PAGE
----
What features of your home do you see when you’re at your most relaxed? When you’re laying in bed on a lazy Saturday morning. When you’re lounging on the couch after a long day at work. What is it that you inevitably end up staring at?
Ceilings might seem like an overlooked home feature, but they make up approximately 1/6 of any four-walled room. When you’re in your happy zone, don’t break the magic by staring at dusty popcorn ceilings or speckled white tiles. If you’re on the market for a new home, step up your search. Look for these 10 ceiling styles that will make your next home feel more luxurious.
Conventional Flat Ceilings
Usually eight feet high (or more on the first floor of custom homes), conventional flat ceilings are what you think of when you think of “smooth” ceilings. The addition of crown molding where the sheet rock of the walls meets the ceiling can add definition and be layered for a custom effect.
Vaulted and Cathedral Ceilings
A vaulted ceiling slopes upward from both sides to form a peak. They don’t necessarily have to be constructed with the same pitch as the roof, and could have uneven sides or a single slope. On the other hand, cathedral ceilings are defined by their symmetry: they feature two equal sloping sides that meet at a higher point in the middle and often conform to the shape of the roof. Regardless of the type of slope, these ceilings create the illusion that the room is larger because of the added vertical volume.
Exposed beams are often seen in conjunction with sloped or vaulted ceilings. Whether wood or steel, these beams can be load bearing or added purely for aesthetic interest. They are often seen in “lodge” cabins or industrial-style living spaces.
Tray ceilings are an artistic embellishment of conventional ceilings. Cutting upwards several inches from the middle of the ceiling, sometimes in several steps, tray designs give large ceilings more dimension and personality. Decorative molding, lighting fixtures, and color accents are often added to embellish the recession.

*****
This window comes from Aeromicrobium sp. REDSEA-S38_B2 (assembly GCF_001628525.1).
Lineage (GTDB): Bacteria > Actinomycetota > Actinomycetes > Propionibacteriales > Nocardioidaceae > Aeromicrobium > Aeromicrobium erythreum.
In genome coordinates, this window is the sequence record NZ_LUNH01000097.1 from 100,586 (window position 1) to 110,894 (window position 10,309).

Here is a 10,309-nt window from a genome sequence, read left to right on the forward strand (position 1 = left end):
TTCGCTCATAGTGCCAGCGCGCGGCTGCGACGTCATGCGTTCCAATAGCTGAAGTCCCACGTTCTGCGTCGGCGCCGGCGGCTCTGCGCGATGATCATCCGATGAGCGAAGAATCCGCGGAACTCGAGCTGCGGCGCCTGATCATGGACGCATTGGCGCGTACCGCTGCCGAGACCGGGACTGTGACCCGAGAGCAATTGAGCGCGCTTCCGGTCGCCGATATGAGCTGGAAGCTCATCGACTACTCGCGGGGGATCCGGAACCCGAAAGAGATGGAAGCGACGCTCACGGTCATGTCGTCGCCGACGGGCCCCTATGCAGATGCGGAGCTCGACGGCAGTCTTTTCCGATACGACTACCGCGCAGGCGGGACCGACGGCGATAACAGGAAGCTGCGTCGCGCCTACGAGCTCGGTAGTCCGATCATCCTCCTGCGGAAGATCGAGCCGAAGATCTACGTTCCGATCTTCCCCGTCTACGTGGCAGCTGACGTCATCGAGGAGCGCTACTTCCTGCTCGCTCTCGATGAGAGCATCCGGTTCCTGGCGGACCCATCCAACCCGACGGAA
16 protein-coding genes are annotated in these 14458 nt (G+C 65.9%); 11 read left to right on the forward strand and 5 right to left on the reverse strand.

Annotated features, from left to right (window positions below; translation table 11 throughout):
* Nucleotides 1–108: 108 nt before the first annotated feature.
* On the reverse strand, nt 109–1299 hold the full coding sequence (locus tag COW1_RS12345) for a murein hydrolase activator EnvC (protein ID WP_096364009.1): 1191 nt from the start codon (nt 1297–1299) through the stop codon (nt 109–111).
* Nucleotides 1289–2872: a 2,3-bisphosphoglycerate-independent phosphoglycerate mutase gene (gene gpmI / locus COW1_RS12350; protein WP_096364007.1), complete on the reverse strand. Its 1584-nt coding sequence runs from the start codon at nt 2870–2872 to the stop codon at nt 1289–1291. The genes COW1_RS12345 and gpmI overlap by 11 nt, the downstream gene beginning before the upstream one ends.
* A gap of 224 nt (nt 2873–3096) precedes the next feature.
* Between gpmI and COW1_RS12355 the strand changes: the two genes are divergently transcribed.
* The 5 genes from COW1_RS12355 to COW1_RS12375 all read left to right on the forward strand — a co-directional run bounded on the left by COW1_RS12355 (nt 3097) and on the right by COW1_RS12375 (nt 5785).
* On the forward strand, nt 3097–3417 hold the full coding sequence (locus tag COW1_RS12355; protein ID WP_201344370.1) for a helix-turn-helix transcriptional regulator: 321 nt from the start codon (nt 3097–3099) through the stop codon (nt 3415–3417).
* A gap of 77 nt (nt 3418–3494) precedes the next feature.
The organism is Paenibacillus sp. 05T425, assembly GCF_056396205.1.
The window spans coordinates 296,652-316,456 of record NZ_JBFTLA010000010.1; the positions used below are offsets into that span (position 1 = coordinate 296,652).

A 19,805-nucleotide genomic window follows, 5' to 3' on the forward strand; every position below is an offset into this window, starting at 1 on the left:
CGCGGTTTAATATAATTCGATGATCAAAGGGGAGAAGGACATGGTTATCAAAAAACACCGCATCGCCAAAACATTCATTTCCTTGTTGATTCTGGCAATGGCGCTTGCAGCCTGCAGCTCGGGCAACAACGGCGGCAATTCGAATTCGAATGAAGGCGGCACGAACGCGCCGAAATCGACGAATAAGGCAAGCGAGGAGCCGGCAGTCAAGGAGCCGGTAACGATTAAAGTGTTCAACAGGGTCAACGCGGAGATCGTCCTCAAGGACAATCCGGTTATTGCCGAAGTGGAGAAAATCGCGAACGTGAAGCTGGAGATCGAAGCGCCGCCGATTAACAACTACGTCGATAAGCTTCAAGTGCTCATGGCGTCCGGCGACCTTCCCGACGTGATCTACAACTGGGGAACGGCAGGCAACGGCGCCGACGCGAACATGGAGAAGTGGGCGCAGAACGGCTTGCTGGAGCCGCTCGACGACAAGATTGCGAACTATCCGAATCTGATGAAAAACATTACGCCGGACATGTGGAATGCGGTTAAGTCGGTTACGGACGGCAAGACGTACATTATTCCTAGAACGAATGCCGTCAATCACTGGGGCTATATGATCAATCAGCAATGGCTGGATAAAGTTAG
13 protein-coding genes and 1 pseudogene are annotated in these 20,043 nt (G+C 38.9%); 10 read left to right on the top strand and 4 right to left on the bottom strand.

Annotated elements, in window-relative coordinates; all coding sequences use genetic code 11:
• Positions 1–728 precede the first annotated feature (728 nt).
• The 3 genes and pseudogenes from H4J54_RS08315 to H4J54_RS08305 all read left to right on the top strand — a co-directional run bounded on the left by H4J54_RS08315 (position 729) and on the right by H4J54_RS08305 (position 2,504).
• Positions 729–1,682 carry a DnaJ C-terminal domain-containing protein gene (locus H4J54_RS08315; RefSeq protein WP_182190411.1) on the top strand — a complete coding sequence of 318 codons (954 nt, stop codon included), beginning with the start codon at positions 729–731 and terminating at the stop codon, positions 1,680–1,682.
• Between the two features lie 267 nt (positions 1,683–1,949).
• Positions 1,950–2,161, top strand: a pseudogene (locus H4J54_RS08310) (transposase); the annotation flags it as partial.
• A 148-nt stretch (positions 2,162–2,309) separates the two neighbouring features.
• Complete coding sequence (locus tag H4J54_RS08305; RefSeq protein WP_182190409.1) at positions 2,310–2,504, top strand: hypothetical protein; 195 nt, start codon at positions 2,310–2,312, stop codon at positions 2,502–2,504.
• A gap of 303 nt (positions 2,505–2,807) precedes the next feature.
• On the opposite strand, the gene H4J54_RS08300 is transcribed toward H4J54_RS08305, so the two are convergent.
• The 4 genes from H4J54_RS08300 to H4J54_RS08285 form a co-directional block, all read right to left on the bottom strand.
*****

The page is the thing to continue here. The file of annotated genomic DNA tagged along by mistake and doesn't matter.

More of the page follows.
A busier design than tray ceilings, coffered ceilings are also a great way to add dimension to an otherwise flat ceiling. Coffers are created by framing a series of interconnected boxes across the ceiling, which are then covered in sheet rock and finished with layers of molding. The finished effect is one of a recessed checker board.
Cove ceilings are rare because of the amount of work required to create them. Cove ceilings create a sense of fluidity in the way the walls meet the ceiling through rounded, concave curves. Often, these are not seen in full rooms, but in arched doorways or hallways.
Barrel Vault Ceilings
Also known as tunnel vaults or wagon vaults, a barrel vault ceiling was most common in Roman architecture. Like other vaulted ceilings, barrel vaults create an upward slope. However, these slopes are curved instead of straight, giving the appearance that you’re looking into the vertical cross section of a barrel.
While rare in homes, You’ve undoubtedly seen domed ceilings in ancient monuments or government buildings. Luxury residences will employ them to give sense of grandeur to large entryways or foyers. Domes can be capped with a skylight or stained glass oculus to add even more dimension or let in natural light.
Many homes feature at least one room with elements of several of these ceiling styles. When looking at combination rooms, note the pairing of styles and how that influences the overall aesthetics of the space.
Love your new ceilings but not sure how to decorate them? There are a variety of ways to work with high ceilings, including taking the structure, window shape, lights, and materials into account. If you’re feeling really creative, consider incorporating interesting materials that complement the style of your ceilings.